8. (S) The report said this neighborhood was becoming a no-go
area for the police. The report went on to claim the Pashtuns are involved in drug trafficking and gun running and
if police wanted to move in the area they had to do so in civilian clothing. A senior member of the Intelligence Bureau in Karachi recently opined that the ANP would not move
against MQM until the next elections, but the police report ANP gunmen are already fighting MQM gunmen over
protection-racket turf.
---------
10. (S) PPP is a political party led by, and centered on the Bhutto family. The party enjoys significant support in
Karachi, especially among the Sindhi and Baloch populations. Traditionally, the party has not run an armed wing, but the workers of the PPP do possess weapons, both licensed and unlicensed. With PPP in control of the provincial government and having an influential member in place as the Home Minister, a large number of weapons permits are currently being issued to PPP workers. A police official recently told
Post that he believes, given the volume of weapons permits being issued to PPP members, the party will soon be as
well-armed as MQM. Gangs in Lyari: Arshad Pappoo (AP) and Rahman Dakait (RD)
11. (S) AP and RD are two traditional criminal gangs that
have been fighting each other since the turn of the century in the Lyari district of Karachi. Both gangs gave their political support to PPP in the parliamentary elections. The
gangs got their start with drug trafficking in Lyari and later included the more serious crimes of kidnapping and robbery in other parts of Karachi. (Comment: Kidnapping is such a problem in the city that the Home Secretary once asked Post for small tracking devices that could be planted under
the skin of upper-class citizens and a
satellite to track the devices if they were kidnapped. End comment.)

12. (S) Each group has only about 200 hard-core armed fighters but, according to police, various people in Lyari
have around 6,000 handguns, which are duly authorized through valid weapons permits. In addition, the gangs are in
possession of a large number of unlicensed AK-47 rifles,
Rocket Propelled Grenade launchers and hand grenades. The weapons are carried openly and used against each other as
well as any police or Rangers who enter the area during security operations. During police incursions, the gang
members maintain the tactical advantage by using the narrow streets and interconnected houses. There are some parts of Lyari that are inaccessible to law enforcement agencies...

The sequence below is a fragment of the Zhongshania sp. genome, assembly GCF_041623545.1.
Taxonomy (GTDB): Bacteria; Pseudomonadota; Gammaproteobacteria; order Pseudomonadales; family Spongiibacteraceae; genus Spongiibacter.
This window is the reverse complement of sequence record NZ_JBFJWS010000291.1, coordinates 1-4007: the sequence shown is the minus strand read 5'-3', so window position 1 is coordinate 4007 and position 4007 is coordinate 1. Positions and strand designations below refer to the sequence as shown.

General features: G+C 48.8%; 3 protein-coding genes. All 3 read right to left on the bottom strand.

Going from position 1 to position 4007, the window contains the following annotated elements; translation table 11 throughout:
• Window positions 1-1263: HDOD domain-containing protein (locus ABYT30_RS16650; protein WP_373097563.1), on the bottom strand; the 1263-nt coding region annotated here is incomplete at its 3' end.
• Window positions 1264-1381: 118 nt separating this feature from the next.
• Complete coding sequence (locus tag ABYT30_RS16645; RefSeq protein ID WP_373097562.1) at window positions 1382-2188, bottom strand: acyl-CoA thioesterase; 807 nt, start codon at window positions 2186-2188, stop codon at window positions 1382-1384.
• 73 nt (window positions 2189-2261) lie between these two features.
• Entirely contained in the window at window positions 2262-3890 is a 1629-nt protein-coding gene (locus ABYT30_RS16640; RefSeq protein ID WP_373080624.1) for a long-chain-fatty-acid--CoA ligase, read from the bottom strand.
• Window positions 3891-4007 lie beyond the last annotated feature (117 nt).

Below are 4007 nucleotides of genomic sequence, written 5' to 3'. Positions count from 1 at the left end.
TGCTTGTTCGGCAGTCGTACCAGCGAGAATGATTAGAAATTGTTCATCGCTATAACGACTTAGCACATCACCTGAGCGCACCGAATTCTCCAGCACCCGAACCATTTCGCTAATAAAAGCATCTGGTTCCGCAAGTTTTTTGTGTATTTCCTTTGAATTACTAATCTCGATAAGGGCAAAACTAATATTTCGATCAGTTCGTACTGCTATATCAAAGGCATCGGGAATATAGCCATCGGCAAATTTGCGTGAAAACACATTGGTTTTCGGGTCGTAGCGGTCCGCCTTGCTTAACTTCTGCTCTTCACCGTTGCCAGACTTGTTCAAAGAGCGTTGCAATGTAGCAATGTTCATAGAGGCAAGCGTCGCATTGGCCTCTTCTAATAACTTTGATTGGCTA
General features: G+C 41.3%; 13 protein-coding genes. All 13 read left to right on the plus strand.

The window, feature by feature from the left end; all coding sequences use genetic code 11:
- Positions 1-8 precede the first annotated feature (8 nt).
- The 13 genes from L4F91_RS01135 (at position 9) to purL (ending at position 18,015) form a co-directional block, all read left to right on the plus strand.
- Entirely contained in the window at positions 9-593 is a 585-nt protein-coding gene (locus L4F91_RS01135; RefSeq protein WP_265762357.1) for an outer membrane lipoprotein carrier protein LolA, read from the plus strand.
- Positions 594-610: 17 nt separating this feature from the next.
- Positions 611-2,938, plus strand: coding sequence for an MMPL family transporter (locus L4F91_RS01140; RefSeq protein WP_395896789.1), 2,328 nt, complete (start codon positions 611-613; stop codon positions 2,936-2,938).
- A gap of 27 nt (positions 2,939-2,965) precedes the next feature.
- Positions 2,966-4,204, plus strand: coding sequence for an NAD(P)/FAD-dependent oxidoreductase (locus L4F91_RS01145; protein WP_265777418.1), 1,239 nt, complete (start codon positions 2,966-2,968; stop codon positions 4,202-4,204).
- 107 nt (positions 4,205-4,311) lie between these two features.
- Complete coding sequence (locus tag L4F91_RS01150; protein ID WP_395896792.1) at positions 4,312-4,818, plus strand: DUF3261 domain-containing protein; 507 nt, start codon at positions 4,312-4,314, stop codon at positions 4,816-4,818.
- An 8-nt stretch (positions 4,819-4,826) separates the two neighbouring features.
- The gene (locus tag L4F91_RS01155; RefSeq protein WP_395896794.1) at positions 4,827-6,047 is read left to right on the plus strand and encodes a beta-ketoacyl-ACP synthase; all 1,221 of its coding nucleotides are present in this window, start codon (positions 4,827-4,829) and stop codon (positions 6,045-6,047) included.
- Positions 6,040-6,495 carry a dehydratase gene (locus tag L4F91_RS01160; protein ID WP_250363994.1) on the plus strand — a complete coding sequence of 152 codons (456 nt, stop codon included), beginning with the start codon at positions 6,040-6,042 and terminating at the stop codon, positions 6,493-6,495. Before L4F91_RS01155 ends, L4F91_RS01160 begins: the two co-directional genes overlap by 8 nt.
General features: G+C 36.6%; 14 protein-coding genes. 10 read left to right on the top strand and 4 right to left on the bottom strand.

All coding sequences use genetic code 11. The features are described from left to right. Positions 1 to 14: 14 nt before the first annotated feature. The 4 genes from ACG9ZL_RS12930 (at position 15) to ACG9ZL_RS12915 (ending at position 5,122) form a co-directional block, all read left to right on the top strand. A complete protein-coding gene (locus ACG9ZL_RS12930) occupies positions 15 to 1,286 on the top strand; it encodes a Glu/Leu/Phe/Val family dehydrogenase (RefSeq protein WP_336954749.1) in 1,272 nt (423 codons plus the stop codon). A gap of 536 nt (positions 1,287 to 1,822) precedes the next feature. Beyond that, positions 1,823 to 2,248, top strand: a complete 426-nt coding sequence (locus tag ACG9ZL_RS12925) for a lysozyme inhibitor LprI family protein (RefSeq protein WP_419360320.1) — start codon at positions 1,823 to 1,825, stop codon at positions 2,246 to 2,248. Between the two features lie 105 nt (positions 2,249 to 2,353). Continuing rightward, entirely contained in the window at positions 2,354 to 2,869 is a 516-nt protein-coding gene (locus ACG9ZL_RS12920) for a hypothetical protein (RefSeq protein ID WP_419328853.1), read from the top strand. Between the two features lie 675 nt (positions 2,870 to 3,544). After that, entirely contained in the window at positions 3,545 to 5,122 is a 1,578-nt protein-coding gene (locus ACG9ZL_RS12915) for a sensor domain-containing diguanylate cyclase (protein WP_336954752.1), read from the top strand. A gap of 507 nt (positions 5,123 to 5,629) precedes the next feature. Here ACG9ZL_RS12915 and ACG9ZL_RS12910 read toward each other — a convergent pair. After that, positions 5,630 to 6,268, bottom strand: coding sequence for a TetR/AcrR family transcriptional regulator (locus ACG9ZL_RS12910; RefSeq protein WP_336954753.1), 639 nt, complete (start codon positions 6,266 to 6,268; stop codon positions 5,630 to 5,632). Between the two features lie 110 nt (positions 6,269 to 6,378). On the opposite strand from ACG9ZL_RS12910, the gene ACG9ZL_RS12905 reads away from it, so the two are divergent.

http://tacstrat.com/content/?p=4362
Riaz Haq said…
Here's an excerpt from a piece in Express Tribune:

...Karachi contains 62 per cent of Sindh’s urban population; 30 per cent of Sindh’s total population; and 22 per cent of Pakistan’s urban population. Lahore, the second largest city in Pakistan, on the other hand, contains only 22 per cent of Punjab’s urban population; seven per cent of Punjab’s total population; and 12 per cent of Pakistan’s urban population. Individually, the other major cities are a very small fraction of Karachi and Lahore.

Karachi’s large-scale industrial sector employees make up 71.6 per cent of the total industrial labour force in Sindh; 74.8 per cent of the total industrial output of the province is produced in Karachi; and 78 per cent of formal private sector jobs of the province are located in Karachi.

Then there are powerful federal government interests as well, in the form of the Karachi Port Trust, Port Qasim, Customs, Railways, Civil Aviation Authority and the armed forces and their various industrial and real estate activities. The city contains 32 per cent of the total industrial establishment of the country; generates 15 per cent of the national GDP, 25 per cent of federal revenues and 62 per cent of income tax. Also, the most important health, education, recreation, entertainment and media-related institutions in the province, are located in the city and so are the provincial headquarters.

Provincial and state governments always have conflicts with powerful autonomous cities since the non-city population of the province or state feels that the city and its assets do not belong to them. Even in a relatively homogeneous country like Thailand, Bangkok was seen by the anti-government Red Shirt Movement as responsible for deprivation and inequity in the country.

The second issue is related to the changing demography of Sindh. There is a fear among the Sindhi-speaking population (in which I include Balochi, Seraiki and Brahvi speakers as well) that they are being converted into a minority in their province. Let us see how real this perception is.

Seventy-three per cent of Karachi’s population in 1941 said that their mother tongue consisted of one of the local provincial languages, 6.2 per cent said it was Urdu/Hindi, and 2.8 per cent said it was Punjabi. Pashtu at that time was nonexistent. In 1998, the local languages had declined to 14 per cent, Urdu increased to 48.52 per cent, Punjabi to 14 per cent and Pashtu stood at 11.42 per cent....


http://tribune.com.pk/story/319333/sindh-local-government-the-real-issues/
Riaz Haq said…
Here's a NY Times report on growing Taliban presence in Karachi: